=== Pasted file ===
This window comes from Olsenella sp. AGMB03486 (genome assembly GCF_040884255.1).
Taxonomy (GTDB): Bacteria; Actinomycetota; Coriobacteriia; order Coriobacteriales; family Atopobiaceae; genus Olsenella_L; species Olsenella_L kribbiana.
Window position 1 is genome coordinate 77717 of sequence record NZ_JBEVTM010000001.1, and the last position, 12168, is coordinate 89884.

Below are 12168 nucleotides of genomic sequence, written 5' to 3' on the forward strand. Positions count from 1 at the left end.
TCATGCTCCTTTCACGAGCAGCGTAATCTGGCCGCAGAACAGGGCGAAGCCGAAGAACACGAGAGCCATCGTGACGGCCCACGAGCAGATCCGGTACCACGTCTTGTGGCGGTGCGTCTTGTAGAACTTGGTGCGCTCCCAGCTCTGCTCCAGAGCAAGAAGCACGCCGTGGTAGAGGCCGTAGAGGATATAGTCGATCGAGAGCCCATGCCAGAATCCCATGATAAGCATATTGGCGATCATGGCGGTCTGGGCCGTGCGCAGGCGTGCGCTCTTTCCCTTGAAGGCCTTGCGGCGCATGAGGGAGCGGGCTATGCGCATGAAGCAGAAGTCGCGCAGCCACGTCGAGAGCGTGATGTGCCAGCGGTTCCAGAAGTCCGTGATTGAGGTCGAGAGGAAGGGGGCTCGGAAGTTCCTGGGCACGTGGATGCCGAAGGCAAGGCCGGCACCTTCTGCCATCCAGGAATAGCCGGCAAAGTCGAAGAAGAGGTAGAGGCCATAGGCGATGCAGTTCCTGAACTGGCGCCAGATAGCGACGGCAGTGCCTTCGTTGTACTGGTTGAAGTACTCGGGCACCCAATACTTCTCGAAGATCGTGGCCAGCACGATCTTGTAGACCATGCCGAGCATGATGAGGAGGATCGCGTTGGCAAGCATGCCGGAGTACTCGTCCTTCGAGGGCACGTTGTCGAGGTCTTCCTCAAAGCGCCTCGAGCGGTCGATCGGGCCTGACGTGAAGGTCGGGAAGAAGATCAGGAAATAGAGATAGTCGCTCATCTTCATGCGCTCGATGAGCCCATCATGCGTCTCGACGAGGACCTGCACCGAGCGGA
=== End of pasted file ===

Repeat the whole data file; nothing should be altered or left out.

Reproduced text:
This window comes from Olsenella sp. AGMB03486 (genome assembly GCF_040884255.1).
Taxonomy (GTDB): Bacteria; Actinomycetota; Coriobacteriia; order Coriobacteriales; family Atopobiaceae; genus Olsenella_L; species Olsenella_L kribbiana.
Window position 1 is genome coordinate 77717 of sequence record NZ_JBEVTM010000001.1, and the last position, 12168, is coordinate 89884.

Below are 12168 nucleotides of genomic sequence, written 5' to 3' on the forward strand. Positions count from 1 at the left end.
TCATGCTCCTTTCACGAGCAGCGTAATCTGGCCGCAGAACAGGGCGAAGCCGAAGAACACGAGAGCCATCGTGACGGCCCACGAGCAGATCCGGTACCACGTCTTGTGGCGGTGCGTCTTGTAGAACTTGGTGCGCTCCCAGCTCTGCTCCAGAGCAAGAAGCACGCCGTGGTAGAGGCCGTAGAGGATATAGTCGATCGAGAGCCCATGCCAGAATCCCATGATAAGCATATTGGCGATCATGGCGGTCTGGGCCGTGCGCAGGCGTGCGCTCTTTCCCTTGAAGGCCTTGCGGCGCATGAGGGAGCGGGCTATGCGCATGAAGCAGAAGTCGCGCAGCCACGTCGAGAGCGTGATGTGCCAGCGGTTCCAGAAGTCCGTGATTGAGGTCGAGAGGAAGGGGGCTCGGAAGTTCCTGGGCACGTGGATGCCGAAGGCAAGGCCGGCACCTTCTGCCATCCAGGAATAGCCGGCAAAGTCGAAGAAGAGGTAGAGGCCATAGGCGATGCAGTTCCTGAACTGGCGCCAGATAGCGACGGCAGTGCCTTCGTTGTACTGGTTGAAGTACTCGGGCACCCAATACTTCTCGAAGATCGTGGCCAGCACGATCTTGTAGACCATGCCGAGCATGATGAGGAGGATCGCGTTGGCAAGCATGCCGGAGTACTCGTCCTTCGAGGGCACGTTGTCGAGGTCTTCCTCAAAGCGCCTCGAGCGGTCGATCGGGCCTGACGTGAAGGTCGGGAAGAAGATCAGGAAATAGAGATAGTCGCTCATCTTCATGCGCTCGATGAGCCCATCATGCGTCTCGACGAGGACCTGCACCGAGCGGA